Bit patterned media (BPM) is considered as a revolutionary technology to enable further increase of areal density of magnetic recording beyond 1 Tbits/in2 [1]. Implementing BPM technology, however, significantly increases the complexity of the recording process, but also poses tremendous tribological challenges on the head-disk interface (HDI) [2]. One of the major challenges facing BPM is touchdown detection by thermal flying-height control (TFC), in which a minute heater located near the read/write transducers is used to thermally protrude a small portion of the slider into contact with the disk, and the contact is then detected by directly or indirectly measuring the friction, temperature rise or vibration caused by the contact [3]–[7]. Most recording heads rely on touchdown detection to achieve a desired flying height (FH), which approaches sub-1-nm regime for many of today’s commercial drives. As a result sensitive and accurate touchdown detection is of critical importance for a reliable head-disk interface by reducing contact duration and unnecessary interaction between the slider and the disk. However, the impact of touchdown on the mechanical robustness of the media has not been properly studied.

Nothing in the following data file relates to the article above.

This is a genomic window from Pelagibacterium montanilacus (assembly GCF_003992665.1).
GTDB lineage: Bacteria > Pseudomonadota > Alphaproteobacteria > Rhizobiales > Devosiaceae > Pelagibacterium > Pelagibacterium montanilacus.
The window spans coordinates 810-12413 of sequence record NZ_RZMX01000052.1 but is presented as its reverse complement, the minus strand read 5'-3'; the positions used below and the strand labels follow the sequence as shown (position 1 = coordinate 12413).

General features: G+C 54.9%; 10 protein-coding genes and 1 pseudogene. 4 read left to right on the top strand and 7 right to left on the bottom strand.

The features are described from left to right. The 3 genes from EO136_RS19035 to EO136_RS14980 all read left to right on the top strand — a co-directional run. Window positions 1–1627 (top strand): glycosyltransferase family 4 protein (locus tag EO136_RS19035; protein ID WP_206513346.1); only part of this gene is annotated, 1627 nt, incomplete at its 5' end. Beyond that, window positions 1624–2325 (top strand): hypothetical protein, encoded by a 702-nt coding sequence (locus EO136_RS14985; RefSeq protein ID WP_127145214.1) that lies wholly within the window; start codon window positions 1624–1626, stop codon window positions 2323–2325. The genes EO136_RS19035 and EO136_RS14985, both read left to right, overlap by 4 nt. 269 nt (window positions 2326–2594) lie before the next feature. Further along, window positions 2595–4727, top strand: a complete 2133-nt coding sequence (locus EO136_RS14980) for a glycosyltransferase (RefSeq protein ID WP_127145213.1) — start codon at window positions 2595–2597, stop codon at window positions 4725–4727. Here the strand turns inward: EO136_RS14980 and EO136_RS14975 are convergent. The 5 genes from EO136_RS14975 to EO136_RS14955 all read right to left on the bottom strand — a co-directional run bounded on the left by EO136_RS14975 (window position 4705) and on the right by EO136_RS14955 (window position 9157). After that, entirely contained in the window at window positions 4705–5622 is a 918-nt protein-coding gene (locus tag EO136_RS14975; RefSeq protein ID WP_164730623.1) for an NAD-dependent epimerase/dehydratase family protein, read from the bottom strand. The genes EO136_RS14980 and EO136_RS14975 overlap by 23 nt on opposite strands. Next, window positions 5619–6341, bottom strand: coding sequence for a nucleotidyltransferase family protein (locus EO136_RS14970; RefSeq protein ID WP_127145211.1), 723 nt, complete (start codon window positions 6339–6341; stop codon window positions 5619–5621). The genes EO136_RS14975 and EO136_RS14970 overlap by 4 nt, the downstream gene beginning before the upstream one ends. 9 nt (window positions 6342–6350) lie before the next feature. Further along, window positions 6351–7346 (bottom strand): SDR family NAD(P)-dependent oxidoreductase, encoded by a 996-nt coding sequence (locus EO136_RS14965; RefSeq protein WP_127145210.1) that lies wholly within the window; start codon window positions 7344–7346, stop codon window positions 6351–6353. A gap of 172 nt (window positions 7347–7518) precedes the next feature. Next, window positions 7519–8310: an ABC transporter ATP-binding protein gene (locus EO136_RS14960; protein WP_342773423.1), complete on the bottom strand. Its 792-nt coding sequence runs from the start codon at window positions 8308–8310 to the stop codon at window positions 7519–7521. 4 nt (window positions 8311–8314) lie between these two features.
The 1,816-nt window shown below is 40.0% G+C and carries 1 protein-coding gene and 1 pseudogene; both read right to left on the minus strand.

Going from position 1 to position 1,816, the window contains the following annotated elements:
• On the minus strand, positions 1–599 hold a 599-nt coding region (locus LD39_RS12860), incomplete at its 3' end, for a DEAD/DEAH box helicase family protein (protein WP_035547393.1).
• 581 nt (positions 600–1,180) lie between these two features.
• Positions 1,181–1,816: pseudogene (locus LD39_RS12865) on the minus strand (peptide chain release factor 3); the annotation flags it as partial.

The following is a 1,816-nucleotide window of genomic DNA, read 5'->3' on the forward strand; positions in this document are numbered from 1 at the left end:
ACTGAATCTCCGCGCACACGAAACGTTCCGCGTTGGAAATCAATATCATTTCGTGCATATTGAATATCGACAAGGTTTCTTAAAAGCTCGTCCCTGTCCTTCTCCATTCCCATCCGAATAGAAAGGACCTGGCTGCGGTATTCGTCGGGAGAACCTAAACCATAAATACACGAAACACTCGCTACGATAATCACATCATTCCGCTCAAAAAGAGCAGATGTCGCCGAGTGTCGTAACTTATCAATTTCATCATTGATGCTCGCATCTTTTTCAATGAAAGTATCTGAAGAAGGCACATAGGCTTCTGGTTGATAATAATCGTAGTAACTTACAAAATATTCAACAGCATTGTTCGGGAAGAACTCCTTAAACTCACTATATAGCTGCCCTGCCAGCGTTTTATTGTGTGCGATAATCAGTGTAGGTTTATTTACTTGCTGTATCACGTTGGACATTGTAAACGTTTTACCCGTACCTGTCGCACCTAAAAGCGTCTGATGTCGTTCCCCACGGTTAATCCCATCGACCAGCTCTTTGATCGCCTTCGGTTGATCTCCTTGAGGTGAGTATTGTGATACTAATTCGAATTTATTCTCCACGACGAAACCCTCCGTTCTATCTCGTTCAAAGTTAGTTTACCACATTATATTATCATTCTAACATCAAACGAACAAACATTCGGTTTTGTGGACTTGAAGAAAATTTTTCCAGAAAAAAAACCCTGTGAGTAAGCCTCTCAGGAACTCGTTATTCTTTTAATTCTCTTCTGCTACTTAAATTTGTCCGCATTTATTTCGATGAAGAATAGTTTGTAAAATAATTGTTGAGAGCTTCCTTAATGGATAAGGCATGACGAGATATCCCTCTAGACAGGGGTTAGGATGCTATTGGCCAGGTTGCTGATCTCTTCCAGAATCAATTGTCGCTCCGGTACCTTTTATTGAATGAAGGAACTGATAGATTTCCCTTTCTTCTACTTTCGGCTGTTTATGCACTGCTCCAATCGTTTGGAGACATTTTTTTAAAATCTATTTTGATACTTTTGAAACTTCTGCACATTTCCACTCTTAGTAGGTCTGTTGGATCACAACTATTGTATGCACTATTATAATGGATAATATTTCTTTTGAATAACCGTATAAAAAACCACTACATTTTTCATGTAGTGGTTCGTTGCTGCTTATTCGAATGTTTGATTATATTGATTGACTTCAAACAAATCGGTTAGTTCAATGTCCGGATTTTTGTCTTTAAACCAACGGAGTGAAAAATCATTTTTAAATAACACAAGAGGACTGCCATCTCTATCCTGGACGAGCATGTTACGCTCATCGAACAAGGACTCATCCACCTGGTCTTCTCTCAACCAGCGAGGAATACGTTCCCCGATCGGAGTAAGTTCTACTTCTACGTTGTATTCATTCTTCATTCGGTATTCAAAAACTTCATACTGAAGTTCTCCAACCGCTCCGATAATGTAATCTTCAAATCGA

This content is only available via PDF.
You do not currently have access to this content.